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Sanwariya Lal Vs. State of Rajasthan [2007] Insc 927 (14 September 2007)

S.B. Sinha & Harjit Singh Bedi

CRIMINAL APPEAL NO 1219 /2007 (arising out of S.L.P.(Crl) No. 5172/2006) HARJIT SINGH BEDI,J.

1. Leave granted.

2. This is a case of filicide the victim Rajesh aged eight years was the son of the accused/appellant.

3. This appeal arises out of the following facts.

4. The appellant Sanwariya Lal was married to Shanti Bai several years earlier and a son Rajesh was born out of the marriage. On account of a discord between the couple, Shanti Bai returned to her parental home and the appellant started to live with Anguri PW.7 whereafter Shanti Bai was given in 'Nata' to some other person though Rajesh remained with his maternal grand parents. It also appears that a settlement had been arrived at between the appellant and his wife and their respective second spouses and a sum of Rs.20, 000/- was deposited in a fixed deposit in Rajesh's name though he continued to stay with his maternal grand parents and was admitted to a school in Jalian. The appellant and Anguri came to the school to take the child with them but he showed his reluctance. The teacher too refused permission to take the child during school hours and called his maternal grand mother who permitted Rajesh to go with his father. On 25th December 2000 at about 5 or 6 p.m. information was received by Prahlad PW.5, Rajesh's maternal uncle that he had been taken to hospital with injuries and had thereafter succumbed to them. A First Information Report was lodged by Prahlad at Police Station Nimbaheda alleging that Rajesh had been murdered. Inquest proceedings under section 174 of the Cr.P.C. were conducted and the dead body was dispatched for the post-mortem examination. The Post-mortem conducted by Dr. Ganpat Lal Jain confirmed the presence of several injuries on the dead body one, a fracture of the right pelvis and contusion marks in the muscles and the second a contusion on the head and neck and multiple abrasions on the right hand and frontal side of the arms. He also stated that the injury on the pelvis could not have been caused by a simple fall though the injury was possible if the fall had been on a hard surface. The trial Court in its judgment observed that the case was based on circumstantial evidence and for this purpose placed reliance on the statement of PW4, the first informant, PW2 Bagdi Ram and PW5 Jasraj who deposed with regard to the dispute between Shanti and the appellant and circumstances which had led to the compromise between them, their respective second marriages and that the appellant had suspected Rajesh's paternity and believed that he had been conceived on account of an illicit relationship of his mother with some other person. It was further observed that the appellant had his eye on the sum of Rs.20, 000/- that had been deposited in a fixed deposit in the name of the deceased.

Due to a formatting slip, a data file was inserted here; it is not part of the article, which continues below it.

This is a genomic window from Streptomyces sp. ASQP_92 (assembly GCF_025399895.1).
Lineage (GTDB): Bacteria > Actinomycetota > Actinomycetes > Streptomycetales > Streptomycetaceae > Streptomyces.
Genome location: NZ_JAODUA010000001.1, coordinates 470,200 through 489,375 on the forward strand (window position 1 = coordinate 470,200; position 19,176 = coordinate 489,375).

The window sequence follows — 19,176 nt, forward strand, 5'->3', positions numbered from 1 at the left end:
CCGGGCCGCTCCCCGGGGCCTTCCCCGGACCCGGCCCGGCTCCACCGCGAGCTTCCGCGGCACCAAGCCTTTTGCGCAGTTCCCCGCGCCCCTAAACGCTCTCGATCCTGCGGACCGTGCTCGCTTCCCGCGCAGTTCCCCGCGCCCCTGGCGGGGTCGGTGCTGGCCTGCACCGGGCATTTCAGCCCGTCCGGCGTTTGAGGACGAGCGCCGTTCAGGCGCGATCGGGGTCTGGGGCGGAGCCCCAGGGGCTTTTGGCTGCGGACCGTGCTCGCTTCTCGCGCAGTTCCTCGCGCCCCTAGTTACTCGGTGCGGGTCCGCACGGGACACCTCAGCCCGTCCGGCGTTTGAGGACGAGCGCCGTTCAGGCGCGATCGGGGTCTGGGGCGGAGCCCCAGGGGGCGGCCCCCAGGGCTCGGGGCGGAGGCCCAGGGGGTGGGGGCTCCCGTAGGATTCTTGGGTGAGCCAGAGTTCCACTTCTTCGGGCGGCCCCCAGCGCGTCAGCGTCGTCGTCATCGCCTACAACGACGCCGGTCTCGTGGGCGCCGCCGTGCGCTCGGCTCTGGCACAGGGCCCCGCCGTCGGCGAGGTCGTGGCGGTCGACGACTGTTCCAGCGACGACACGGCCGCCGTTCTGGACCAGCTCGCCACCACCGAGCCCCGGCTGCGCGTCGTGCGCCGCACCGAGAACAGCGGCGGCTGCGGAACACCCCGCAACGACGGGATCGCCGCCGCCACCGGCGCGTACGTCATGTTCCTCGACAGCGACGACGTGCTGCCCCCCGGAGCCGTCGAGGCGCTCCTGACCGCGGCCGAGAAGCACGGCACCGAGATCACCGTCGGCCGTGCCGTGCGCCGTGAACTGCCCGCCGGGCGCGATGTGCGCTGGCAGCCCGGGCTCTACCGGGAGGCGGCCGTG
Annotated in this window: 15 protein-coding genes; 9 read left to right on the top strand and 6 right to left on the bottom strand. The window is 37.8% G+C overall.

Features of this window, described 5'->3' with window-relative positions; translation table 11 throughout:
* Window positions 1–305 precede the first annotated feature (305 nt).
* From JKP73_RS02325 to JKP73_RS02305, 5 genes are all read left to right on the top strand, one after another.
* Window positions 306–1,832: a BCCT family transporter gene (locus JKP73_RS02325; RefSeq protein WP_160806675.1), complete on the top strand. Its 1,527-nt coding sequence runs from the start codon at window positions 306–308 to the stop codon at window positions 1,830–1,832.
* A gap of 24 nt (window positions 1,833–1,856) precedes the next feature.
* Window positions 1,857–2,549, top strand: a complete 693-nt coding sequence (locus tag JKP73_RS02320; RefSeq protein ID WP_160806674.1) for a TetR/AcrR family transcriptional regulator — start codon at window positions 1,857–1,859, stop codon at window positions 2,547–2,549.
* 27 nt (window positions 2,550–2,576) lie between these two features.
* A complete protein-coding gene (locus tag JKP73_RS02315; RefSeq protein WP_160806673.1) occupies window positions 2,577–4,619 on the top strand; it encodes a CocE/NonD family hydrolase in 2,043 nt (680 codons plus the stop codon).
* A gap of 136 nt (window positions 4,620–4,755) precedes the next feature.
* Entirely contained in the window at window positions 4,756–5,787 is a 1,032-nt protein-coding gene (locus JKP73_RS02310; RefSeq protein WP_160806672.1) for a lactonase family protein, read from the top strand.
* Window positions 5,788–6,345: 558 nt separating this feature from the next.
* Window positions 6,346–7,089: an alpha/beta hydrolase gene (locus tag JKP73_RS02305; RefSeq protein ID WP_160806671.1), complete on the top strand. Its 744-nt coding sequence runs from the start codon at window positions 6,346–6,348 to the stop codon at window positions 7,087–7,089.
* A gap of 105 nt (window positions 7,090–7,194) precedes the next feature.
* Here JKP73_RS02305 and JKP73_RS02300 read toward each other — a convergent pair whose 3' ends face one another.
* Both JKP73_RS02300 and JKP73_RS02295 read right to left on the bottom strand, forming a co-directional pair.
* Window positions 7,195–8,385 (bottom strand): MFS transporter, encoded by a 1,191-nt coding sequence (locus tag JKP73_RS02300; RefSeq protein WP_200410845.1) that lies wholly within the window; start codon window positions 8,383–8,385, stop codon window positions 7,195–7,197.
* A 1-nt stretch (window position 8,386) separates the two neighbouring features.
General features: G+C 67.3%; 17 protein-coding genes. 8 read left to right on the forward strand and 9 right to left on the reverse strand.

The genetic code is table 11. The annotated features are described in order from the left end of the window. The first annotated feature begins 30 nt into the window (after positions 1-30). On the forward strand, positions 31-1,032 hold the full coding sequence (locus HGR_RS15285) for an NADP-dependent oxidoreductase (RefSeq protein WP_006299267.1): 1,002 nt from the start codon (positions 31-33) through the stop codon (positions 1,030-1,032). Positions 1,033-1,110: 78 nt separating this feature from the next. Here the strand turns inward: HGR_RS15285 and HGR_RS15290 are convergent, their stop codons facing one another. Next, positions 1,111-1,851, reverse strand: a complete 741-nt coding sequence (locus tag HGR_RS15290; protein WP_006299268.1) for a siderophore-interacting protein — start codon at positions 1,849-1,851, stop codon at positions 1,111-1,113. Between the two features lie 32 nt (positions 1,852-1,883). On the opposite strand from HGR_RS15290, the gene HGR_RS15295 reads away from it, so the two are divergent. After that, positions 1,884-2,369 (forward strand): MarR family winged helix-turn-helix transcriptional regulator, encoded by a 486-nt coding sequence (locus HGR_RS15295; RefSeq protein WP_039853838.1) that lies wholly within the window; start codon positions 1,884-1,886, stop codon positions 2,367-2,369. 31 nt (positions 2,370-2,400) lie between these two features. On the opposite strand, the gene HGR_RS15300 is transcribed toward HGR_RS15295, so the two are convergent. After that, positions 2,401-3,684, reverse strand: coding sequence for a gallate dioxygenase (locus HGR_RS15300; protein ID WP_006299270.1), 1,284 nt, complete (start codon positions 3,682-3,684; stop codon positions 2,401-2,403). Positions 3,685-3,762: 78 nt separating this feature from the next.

Two important witnesses PW7 Anguri the second wife of the appellant and PW 10 Satya Nariyan a close relative and also a resident of village Arniya Mali to which the appellant belonged were however declared hostile. By way of corroboration, the prosecution also relied on the statement of R.B.Mishra PW18 who was the senior Branch Manager in the Bank of Baroda, Nimbahaida and who deposed that on 28.8.2000 the appellant had deposited a sum of Rs.20, 000/- in the name of the Raju.

The prosecution also sought support from the statement of PW21 Lila Malviya the teacher in the Government Primary School who stated that on 2.12.2000 the appellant and his second wife had come to take Rajesh from School but had been advised to wait till 4.30 pm, and finally the opinion of the Medical Board that the injuries could not have been caused by a fall from a by-cycle.

5. The accused in his statement denied all the allegations against him and further stated that Rajesh had suffered serious injuries after falling from a by-cycle and also produced DW-2 Bheru Lal, the maternal grand-father of the deceased in support of this plea.

6. The trial court relying on the evidence of the aforesaid witness observed that as the appellant was none other that the father of the deceased, and that the incident had happened in the family home and no cogent explanation for the death had been offered by the appellant, convicted the appellant for an offence punishable under Section 302 of the IPC and sentenced him to undergo rigorous imprisonment for life and to a fine of Rs.1000/- and in default thereof to undergo an additional sentence of 6 months. It is in this circumstance that the appeal is before us.